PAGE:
44 Inch Chest (Blu-ray) (2009)

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Released 6-Sep-2010

Cover Art

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Details At A Glance

General Extras
Category Drama None
Rating Rated MA
Year Of Production 2009
Running Time 94:43
RSDL / Flipper Dual Layered Cast & Crew
Start Up Programme
Region Coding 1,2,3,4,5,6 Directed By Malcolm Venville
Icon Entertainment Starring Ray Winstone
Ian McShane
John Hurt
Tom Wilkinson
Stephen Dillane
Joanne Whalley
Melvil Poupaud
Case Standard Blu-ray
RPI $42.95 Music Angelo Badalamenti

Video Audio
Pan & Scan/Full Frame None English Dolby TrueHD 5.1
English DTS HD Master Audio 5.1
Widescreen Aspect Ratio 1.85:1
16x9 Enhancement
16x9 Enhanced
Video Format 1080p
Original Aspect Ratio 1.85:1 Miscellaneous
Jacket Pictures No
Subtitles English for the Hearing Impaired Smoking No
Annoying Product Placement No
Action In or After Credits No

NOTE: The Profanity Filter is ON. Turn it off here.

Plot Synopsis

†††† What does a man - a hard man - do when he finds out his wife is leaving him for another man? Kill her then kill him? Wreak bloody vengeance? Well, that is probably the expected thing but when we first meet tough guy Colin Diamond (Ray Winstone) he is lying on the floor shell-shocked whilst Harry Nilsson's Without You blares from the CD player.

†††† Just as Colin defies expectations by weeping like a child at the loss of his marriage to Liz (Joanne Whalley), so 44 Inch Chest also works to subvert the British gangster genre. This film was written by Louis Mellis and David Scrinto, the team responsible for the frightening Sexy Beast with the incendiary performance by Ben Kingsley as the foul mouthed Don Logan. Reviews have been mixed so far and the film died at the Box Office, perhaps because the promotion material seemed to promise grit and violence yet delivers mostly talk. That is, however, just the point. The men at the core of this film are talkers, tough talkers, but talkers no less. When Colinís friends gather to support their love lost friend they decide that vengeance is the best result and kidnap the lover, French actor Melvil Poupard, from his job waiting tables and lock him in a cupboard at a deserted flat while they decide how best to dispatch him.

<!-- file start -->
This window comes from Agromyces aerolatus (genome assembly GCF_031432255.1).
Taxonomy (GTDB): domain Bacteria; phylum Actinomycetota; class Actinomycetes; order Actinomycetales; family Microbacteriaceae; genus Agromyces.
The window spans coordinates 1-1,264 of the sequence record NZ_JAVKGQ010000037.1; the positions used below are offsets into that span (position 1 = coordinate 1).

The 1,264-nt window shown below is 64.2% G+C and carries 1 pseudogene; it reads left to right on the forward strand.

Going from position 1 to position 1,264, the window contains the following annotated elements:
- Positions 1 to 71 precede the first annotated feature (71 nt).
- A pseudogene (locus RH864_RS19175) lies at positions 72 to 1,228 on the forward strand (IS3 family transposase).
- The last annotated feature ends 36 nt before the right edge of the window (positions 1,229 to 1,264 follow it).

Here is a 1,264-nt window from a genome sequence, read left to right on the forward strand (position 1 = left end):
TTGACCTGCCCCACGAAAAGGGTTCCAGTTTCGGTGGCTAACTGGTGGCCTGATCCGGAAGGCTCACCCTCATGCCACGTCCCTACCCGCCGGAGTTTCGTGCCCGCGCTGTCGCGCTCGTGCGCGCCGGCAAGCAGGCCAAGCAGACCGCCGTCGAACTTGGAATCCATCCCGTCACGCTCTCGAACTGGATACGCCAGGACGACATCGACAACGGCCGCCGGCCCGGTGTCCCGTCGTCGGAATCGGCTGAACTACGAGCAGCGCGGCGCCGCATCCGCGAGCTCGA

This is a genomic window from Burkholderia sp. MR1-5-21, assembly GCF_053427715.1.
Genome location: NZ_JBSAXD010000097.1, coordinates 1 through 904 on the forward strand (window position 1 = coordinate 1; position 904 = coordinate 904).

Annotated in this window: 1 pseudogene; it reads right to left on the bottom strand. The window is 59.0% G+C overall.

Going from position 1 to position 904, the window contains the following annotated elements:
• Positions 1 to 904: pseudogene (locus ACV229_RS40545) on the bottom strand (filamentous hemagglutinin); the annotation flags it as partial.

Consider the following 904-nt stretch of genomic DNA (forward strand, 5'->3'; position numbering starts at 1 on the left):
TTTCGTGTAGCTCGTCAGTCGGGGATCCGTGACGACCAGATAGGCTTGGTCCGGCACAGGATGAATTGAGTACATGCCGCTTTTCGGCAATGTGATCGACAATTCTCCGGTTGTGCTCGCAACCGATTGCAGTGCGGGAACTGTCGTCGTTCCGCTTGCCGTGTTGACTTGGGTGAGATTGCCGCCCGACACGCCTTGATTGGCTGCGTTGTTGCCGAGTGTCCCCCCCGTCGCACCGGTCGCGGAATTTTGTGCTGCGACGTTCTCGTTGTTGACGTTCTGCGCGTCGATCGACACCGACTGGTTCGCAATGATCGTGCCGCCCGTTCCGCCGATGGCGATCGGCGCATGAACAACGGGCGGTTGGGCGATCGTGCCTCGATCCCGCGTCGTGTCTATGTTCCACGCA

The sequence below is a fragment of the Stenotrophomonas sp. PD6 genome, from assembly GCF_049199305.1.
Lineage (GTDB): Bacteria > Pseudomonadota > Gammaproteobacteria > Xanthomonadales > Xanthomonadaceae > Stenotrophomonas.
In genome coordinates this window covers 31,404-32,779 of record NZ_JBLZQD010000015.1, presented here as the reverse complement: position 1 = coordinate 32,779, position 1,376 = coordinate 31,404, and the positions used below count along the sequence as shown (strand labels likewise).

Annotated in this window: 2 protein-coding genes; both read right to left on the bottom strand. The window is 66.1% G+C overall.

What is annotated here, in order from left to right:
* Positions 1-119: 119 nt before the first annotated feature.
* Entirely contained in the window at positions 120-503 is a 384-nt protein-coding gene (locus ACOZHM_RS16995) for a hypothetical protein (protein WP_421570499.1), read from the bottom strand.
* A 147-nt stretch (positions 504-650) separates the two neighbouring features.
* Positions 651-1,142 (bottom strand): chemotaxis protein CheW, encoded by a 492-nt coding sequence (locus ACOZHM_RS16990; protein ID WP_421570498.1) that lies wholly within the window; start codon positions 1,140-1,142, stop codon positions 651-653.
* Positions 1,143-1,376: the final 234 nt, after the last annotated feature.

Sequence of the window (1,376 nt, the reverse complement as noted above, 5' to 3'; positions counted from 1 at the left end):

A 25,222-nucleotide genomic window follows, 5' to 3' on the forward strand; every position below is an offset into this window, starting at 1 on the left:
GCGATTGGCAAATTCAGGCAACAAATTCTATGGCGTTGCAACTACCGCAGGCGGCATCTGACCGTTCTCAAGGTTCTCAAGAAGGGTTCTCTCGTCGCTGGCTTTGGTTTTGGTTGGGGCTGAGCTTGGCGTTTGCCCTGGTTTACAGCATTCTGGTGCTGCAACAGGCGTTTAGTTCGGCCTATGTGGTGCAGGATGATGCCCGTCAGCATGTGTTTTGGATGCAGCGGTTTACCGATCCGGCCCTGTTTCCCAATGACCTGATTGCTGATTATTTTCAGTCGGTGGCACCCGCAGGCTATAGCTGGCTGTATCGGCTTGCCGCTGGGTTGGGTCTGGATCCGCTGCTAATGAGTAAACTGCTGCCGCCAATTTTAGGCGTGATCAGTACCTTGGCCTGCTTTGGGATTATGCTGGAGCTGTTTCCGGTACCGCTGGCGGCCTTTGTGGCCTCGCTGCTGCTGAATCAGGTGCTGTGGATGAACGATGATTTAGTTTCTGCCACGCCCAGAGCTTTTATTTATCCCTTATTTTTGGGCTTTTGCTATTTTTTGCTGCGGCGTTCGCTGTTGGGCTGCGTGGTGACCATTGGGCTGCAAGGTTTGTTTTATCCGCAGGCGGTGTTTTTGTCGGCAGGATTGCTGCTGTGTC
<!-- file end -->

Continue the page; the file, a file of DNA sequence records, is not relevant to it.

†††† Colinís friends all seem to have some mob association though they don't quite fit type. Archie (Tom Wilkinson) is Colin's best mate, an ageing tough who lives with his mum. Mal (Stephen Dillane) is a younger hood who both goads and dissuades Colin from violence. Meredith (Ian McShane) is a very gay well dressed gangster. Finally, there is Peanuts (John Hurt), the very foul-mouthed aged hood. Peanuts longs for the good old days, somewhere between the Krays and Doug and Dinsdale Pirahna, when men were violent and inscrutable. Swarming around Loverboy this odd lynch mob threatens much but delivers very little. But will Loverboy see out the night?

††††44 Inch Chest is the first film directed by video clip director Malcolm Venville and it is an odd beast. The performances are uniformly excellent with Winstone the weak husband at the centre. Special mention must go to McShane who makes the gay Meredith a believable character and John Hurt as the filthiest old man on the planet, blaming women for all the worldís problems. Making a film almost completely set in one location with an ensemble cast is always difficult and the script is like a filthy Pinter as talk revolves around meaningless subjects including a long analysis of Sampson and Delilah. Where it fails is to create a decent sub-plot to add contrast to the drama; dream sequences, including one where Peanutsí head is on Liz's body, are more distractions than realised dramatic scenes. Still, there is much to like in the acting performances, providing you are not sensitive to swearing. Probably a rental recommendation.